Friday I settled in on a beach in Cap Rizzuto. Some stairs wound up a steep bushy hill face that was behind the beach. The people in the house at the top were friendly and all smiles, but that was the extent of there hospitality.
I charged my gear using an outlet towards the rear of their garden near the stairs. I watched as a cloud front moved towards land sprinkling lightning into the sea.
A storm was coming. I asked the owner of the house for permission to sleep under the shelter of the awning over his porch. I explained that I could sleep in the rain since I had a bivi sack, but I prefered not to depend on it.
He agreed. And after a Sabbath dinner by myself, I slept soundly.
The rain never came. And the next morning, the father of the owner of the house, who had been friendly the day before, told me to get. I was allowed to be down at the beach, but not up near the house.
I didn’t know if this was because the family thought I had lied about the rain, or he just didn’t know that I had permission to be up on the patio, but he felt I had somehow betrayed him and I needed to be gone.
I paddled this morning into a headwind that steadily grew stronger. I asked some fishermen on a boat if it would last all day, and they said it would get better in the afternoon.
The coast was a mix of cliffs and beaches. The cliffs frequently proffered interesting rock gardens. In some places stones broke the surface over a hundred feet out.
At the center of the bay there was a rocky outcropping. At the top of that outcropping was square stone mansion with a drawbridge. I suspect it was hundreds of years old. On the point at the end of the bay there was a similarly old fortification and a lighthouse that looked out from over a squat cliff.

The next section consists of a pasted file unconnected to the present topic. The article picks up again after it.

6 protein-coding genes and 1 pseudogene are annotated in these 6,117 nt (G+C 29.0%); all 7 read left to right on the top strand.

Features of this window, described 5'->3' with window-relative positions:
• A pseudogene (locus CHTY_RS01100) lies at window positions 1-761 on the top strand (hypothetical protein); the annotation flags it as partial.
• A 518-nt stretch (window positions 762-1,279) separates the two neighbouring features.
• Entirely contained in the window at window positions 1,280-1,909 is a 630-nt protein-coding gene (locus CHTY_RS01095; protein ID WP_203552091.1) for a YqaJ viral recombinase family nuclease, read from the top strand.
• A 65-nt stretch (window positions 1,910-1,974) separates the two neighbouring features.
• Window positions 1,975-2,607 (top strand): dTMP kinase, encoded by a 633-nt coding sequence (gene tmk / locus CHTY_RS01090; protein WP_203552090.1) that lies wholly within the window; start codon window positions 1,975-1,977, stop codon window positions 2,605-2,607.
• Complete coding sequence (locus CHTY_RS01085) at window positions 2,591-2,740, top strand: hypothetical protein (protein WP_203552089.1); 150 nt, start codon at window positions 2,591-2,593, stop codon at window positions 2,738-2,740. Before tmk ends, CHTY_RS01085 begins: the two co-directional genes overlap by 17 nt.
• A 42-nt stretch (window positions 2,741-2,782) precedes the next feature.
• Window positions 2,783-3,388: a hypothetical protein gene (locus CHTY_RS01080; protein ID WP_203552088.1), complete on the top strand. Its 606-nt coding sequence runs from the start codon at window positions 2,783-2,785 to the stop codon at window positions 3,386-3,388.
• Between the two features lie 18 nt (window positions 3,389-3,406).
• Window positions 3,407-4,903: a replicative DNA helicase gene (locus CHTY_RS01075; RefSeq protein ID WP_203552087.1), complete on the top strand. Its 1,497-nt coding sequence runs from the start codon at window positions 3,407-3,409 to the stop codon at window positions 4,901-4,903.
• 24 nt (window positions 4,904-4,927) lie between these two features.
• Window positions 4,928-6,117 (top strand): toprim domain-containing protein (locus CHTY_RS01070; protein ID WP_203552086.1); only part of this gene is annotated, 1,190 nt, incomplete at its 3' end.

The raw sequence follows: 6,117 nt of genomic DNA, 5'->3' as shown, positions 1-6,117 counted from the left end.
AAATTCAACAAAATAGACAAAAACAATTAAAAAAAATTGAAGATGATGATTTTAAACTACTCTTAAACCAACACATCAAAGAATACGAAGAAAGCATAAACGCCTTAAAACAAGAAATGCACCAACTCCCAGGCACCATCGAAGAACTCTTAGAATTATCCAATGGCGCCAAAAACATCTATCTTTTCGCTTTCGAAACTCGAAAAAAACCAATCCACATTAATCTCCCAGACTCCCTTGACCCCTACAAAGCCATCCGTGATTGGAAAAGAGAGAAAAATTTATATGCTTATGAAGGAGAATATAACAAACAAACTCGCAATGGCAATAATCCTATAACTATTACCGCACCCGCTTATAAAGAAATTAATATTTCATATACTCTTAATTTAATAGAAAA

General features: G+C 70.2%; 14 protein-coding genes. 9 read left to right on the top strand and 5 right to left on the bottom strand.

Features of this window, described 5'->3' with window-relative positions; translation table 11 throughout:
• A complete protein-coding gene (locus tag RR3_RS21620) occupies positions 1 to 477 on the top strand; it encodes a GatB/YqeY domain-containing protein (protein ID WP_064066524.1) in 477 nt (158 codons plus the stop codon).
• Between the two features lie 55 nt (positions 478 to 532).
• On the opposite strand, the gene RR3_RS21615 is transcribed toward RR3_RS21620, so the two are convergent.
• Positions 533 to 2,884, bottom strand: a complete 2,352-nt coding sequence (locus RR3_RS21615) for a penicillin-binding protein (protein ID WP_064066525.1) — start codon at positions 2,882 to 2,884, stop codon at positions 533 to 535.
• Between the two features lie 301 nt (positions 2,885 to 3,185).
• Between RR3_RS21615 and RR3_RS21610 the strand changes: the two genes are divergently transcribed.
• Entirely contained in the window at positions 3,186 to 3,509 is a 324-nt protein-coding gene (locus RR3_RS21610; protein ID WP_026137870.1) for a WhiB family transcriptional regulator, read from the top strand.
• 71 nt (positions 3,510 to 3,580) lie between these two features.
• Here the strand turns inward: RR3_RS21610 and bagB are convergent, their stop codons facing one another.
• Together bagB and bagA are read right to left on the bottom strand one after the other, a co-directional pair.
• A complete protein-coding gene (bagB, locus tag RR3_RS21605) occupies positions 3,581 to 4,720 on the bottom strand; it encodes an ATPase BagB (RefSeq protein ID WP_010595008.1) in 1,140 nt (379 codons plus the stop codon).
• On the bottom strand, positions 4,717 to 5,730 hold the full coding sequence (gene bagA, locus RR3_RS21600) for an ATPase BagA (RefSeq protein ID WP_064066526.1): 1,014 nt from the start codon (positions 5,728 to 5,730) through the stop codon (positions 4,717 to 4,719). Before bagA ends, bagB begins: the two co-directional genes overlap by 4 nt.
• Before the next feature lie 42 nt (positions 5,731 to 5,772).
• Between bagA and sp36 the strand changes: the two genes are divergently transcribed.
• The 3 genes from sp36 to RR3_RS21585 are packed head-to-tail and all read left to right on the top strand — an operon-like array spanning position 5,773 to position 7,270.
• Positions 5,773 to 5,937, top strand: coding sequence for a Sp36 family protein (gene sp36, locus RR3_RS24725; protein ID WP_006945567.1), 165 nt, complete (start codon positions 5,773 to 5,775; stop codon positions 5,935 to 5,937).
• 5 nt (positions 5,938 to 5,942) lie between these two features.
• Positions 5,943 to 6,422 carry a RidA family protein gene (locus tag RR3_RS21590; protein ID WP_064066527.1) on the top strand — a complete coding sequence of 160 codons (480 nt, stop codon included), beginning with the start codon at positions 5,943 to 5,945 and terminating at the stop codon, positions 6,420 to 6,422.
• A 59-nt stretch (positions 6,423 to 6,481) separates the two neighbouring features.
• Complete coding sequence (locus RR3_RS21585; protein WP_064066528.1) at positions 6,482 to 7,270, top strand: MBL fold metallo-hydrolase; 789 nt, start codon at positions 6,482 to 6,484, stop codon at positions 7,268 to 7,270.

Under the cliff I sang a song. When I finished I heard from above me more singing. And not just one voice, a whole choir. When I paddled farther away I saw a church up there.
After crossing a bay, I arrived in Crotone. Crotone is the largest city I’ve been in since Regio Calabria. From the lighthouse I could already see the cluster of apartment buildings.
In the port I found a large Lega Navale with kids sailing tiny training sail boats into the port only moments after I made my own entrance. The fellow who was in charge told me they had a hot shower and that I was welcome to use it.
The rule for my continued training used to be that I roll every time I go out. Over time I have modified it. I roll every time I go out if I know when my next hot shower will be. Lately, I haven’t had that many opportunities. But here in welcoming LNI, I could roll.
My paddle snapped. The water was murky, but I saw the larger half float to the top while the blade and broken bit of shaft slowly began to sink.
I reached forward and released my homemade spare paddle from the bungees and deck lines that secured it. I triumphantly finished the roll. I completed a roll in which my paddle snapped, and felt like the stuff of legend.
I dumped myself out of the boat and tore my life jacket off. Just as my blade disappeared into the murky depths of the port I dived down after it.
It was really cold down there. I didn’t find it. A true hero would have.
I swam back to my boat, flipped it upside down, entered it underwater, and rolled back up with my storm paddle, no longer a spare.
The showers here are really hot. The people are very friendly. I’ll sleep inside tonight with everything I could want in life, except for a spare paddle.
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Nautical miles paddled: 17
Total since naples: 373.5
Current location: 39.079587,17.13549